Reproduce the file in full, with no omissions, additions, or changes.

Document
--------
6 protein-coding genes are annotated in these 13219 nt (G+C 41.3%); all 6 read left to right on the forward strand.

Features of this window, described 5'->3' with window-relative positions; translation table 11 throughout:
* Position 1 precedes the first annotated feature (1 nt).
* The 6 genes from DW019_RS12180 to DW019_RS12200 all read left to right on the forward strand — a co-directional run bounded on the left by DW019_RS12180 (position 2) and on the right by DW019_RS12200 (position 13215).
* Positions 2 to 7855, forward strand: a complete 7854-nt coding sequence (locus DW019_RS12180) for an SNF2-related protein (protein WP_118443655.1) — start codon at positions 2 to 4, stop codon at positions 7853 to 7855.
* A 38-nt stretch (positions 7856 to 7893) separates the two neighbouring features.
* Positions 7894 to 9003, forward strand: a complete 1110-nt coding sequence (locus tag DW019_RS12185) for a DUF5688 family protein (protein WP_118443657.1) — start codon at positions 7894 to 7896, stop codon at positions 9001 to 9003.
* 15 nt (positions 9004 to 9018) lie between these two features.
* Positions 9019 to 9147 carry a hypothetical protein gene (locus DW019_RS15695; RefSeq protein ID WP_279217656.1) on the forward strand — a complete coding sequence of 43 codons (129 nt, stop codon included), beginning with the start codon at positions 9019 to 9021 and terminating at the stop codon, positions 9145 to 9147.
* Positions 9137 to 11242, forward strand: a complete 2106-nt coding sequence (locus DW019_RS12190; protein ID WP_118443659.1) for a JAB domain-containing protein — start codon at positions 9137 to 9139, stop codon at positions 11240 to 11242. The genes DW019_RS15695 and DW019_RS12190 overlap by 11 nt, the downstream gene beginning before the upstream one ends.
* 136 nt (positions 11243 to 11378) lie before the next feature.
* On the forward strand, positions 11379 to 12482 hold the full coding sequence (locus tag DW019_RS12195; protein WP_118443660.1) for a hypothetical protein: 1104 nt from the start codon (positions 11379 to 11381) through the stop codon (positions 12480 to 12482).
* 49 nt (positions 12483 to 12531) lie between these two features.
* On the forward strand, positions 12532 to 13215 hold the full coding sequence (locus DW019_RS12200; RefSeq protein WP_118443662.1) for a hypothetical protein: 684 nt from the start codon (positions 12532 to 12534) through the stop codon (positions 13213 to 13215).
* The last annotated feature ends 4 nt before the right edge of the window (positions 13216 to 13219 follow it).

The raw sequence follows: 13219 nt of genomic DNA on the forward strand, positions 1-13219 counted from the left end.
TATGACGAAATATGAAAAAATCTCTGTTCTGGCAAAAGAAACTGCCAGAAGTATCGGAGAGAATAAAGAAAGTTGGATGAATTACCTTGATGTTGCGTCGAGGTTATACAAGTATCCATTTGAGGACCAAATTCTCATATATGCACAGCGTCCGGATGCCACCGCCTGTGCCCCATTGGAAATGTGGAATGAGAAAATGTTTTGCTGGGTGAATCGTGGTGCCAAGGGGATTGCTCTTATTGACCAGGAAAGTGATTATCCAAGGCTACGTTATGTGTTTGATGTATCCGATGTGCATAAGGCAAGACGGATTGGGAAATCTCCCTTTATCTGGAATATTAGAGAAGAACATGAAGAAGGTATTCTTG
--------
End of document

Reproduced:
6 protein-coding genes are annotated in these 13219 nt (G+C 41.3%); all 6 read left to right on the forward strand.

Features of this window, described 5'->3' with window-relative positions; translation table 11 throughout:
* Position 1 precedes the first annotated feature (1 nt).
* The 6 genes from DW019_RS12180 to DW019_RS12200 all read left to right on the forward strand — a co-directional run bounded on the left by DW019_RS12180 (position 2) and on the right by DW019_RS12200 (position 13215).
* Positions 2 to 7855, forward strand: a complete 7854-nt coding sequence (locus DW019_RS12180) for an SNF2-related protein (protein WP_118443655.1) — start codon at positions 2 to 4, stop codon at positions 7853 to 7855.
* A 38-nt stretch (positions 7856 to 7893) separates the two neighbouring features.
* Positions 7894 to 9003, forward strand: a complete 1110-nt coding sequence (locus tag DW019_RS12185) for a DUF5688 family protein (protein WP_118443657.1) — start codon at positions 7894 to 7896, stop codon at positions 9001 to 9003.
* 15 nt (positions 9004 to 9018) lie between these two features.
* Positions 9019 to 9147 carry a hypothetical protein gene (locus DW019_RS15695; RefSeq protein ID WP_279217656.1) on the forward strand — a complete coding sequence of 43 codons (129 nt, stop codon included), beginning with the start codon at positions 9019 to 9021 and terminating at the stop codon, positions 9145 to 9147.
* Positions 9137 to 11242, forward strand: a complete 2106-nt coding sequence (locus DW019_RS12190; protein ID WP_118443659.1) for a JAB domain-containing protein — start codon at positions 9137 to 9139, stop codon at positions 11240 to 11242. The genes DW019_RS15695 and DW019_RS12190 overlap by 11 nt, the downstream gene beginning before the upstream one ends.
* 136 nt (positions 11243 to 11378) lie before the next feature.
* On the forward strand, positions 11379 to 12482 hold the full coding sequence (locus tag DW019_RS12195; protein WP_118443660.1) for a hypothetical protein: 1104 nt from the start codon (positions 11379 to 11381) through the stop codon (positions 12480 to 12482).
* 49 nt (positions 12483 to 12531) lie between these two features.
* On the forward strand, positions 12532 to 13215 hold the full coding sequence (locus DW019_RS12200; RefSeq protein WP_118443662.1) for a hypothetical protein: 684 nt from the start codon (positions 12532 to 12534) through the stop codon (positions 13213 to 13215).
* The last annotated feature ends 4 nt before the right edge of the window (positions 13216 to 13219 follow it).

The raw sequence follows: 13219 nt of genomic DNA on the forward strand, positions 1-13219 counted from the left end.
TATGACGAAATATGAAAAAATCTCTGTTCTGGCAAAAGAAACTGCCAGAAGTATCGGAGAGAATAAAGAAAGTTGGATGAATTACCTTGATGTTGCGTCGAGGTTATACAAGTATCCATTTGAGGACCAAATTCTCATATATGCACAGCGTCCGGATGCCACCGCCTGTGCCCCATTGGAAATGTGGAATGAGAAAATGTTTTGCTGGGTGAATCGTGGTGCCAAGGGGATTGCTCTTATTGACCAGGAAAGTGATTATCCAAGGCTACGTTATGTGTTTGATGTATCCGATGTGCATAAGGCAAGACGGATTGGGAAATCTCCCTTTATCTGGAATATTAGAGAAGAACATGAAGAAGGTATTCTTG